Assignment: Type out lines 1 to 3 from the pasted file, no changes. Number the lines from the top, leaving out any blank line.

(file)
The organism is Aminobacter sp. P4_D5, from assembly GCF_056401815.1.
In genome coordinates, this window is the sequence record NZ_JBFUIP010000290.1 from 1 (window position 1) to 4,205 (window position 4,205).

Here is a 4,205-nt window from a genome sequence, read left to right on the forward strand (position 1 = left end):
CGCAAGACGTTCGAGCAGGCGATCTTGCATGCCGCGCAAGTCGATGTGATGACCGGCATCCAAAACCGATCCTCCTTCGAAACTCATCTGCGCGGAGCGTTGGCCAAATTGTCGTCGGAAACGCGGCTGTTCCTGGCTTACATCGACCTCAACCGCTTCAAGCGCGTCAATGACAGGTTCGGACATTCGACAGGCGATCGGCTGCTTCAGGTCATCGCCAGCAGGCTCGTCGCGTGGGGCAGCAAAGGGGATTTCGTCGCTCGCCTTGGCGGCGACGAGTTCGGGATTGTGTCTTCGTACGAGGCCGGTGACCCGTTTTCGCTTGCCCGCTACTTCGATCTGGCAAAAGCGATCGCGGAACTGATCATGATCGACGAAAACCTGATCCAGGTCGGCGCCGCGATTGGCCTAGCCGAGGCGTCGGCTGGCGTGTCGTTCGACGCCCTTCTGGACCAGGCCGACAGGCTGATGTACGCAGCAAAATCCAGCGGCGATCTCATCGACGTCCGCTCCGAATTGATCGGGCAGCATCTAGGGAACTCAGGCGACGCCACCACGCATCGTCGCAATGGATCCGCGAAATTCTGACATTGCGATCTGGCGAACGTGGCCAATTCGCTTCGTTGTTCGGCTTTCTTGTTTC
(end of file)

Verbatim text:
The organism is Aminobacter sp. P4_D5, from assembly GCF_056401815.1.
In genome coordinates, this window is the sequence record NZ_JBFUIP010000290.1 from 1 (window position 1) to 4,205 (window position 4,205).

Here is a 4,205-nt window from a genome sequence, read left to right on the forward strand (position 1 = left end):